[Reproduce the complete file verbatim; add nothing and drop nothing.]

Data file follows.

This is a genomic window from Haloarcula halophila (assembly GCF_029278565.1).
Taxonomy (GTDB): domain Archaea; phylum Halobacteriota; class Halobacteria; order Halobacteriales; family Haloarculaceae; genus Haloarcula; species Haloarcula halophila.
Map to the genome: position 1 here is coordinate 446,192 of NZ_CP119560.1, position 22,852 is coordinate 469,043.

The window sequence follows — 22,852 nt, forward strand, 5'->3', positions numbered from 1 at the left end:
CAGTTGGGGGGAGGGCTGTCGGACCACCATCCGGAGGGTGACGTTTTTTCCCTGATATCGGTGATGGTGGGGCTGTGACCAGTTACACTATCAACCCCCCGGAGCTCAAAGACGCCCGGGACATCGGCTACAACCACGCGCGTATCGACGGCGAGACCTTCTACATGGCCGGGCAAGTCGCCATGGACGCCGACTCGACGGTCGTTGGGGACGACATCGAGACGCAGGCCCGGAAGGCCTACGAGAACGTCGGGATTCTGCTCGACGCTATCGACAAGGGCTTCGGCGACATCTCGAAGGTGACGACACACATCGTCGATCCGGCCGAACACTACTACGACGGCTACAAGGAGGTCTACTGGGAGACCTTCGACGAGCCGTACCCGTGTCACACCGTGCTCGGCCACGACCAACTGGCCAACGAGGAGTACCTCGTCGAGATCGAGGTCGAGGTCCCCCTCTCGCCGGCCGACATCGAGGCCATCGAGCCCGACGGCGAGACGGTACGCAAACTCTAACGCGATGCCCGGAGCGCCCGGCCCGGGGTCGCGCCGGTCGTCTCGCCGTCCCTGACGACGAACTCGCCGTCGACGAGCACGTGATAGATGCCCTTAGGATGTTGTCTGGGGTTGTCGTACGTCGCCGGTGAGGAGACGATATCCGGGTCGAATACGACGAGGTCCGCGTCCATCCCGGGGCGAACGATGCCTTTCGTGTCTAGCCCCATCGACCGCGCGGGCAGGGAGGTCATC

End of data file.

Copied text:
This is a genomic window from Haloarcula halophila (assembly GCF_029278565.1).
Taxonomy (GTDB): domain Archaea; phylum Halobacteriota; class Halobacteria; order Halobacteriales; family Haloarculaceae; genus Haloarcula; species Haloarcula halophila.
Map to the genome: position 1 here is coordinate 446,192 of NZ_CP119560.1, position 22,852 is coordinate 469,043.

The window sequence follows — 22,852 nt, forward strand, 5'->3', positions numbered from 1 at the left end:
CAGTTGGGGGGAGGGCTGTCGGACCACCATCCGGAGGGTGACGTTTTTTCCCTGATATCGGTGATGGTGGGGCTGTGACCAGTTACACTATCAACCCCCCGGAGCTCAAAGACGCCCGGGACATCGGCTACAACCACGCGCGTATCGACGGCGAGACCTTCTACATGGCCGGGCAAGTCGCCATGGACGCCGACTCGACGGTCGTTGGGGACGACATCGAGACGCAGGCCCGGAAGGCCTACGAGAACGTCGGGATTCTGCTCGACGCTATCGACAAGGGCTTCGGCGACATCTCGAAGGTGACGACACACATCGTCGATCCGGCCGAACACTACTACGACGGCTACAAGGAGGTCTACTGGGAGACCTTCGACGAGCCGTACCCGTGTCACACCGTGCTCGGCCACGACCAACTGGCCAACGAGGAGTACCTCGTCGAGATCGAGGTCGAGGTCCCCCTCTCGCCGGCCGACATCGAGGCCATCGAGCCCGACGGCGAGACGGTACGCAAACTCTAACGCGATGCCCGGAGCGCCCGGCCCGGGGTCGCGCCGGTCGTCTCGCCGTCCCTGACGACGAACTCGCCGTCGACGAGCACGTGATAGATGCCCTTAGGATGTTGTCTGGGGTTGTCGTACGTCGCCGGTGAGGAGACGATATCCGGGTCGAATACGACGAGGTCCGCGTCCATCCCGGGGCGAACGATGCCTTTCGTGTCTAGCCCCATCGACCGCGCGGGCAGGGAGGTCATC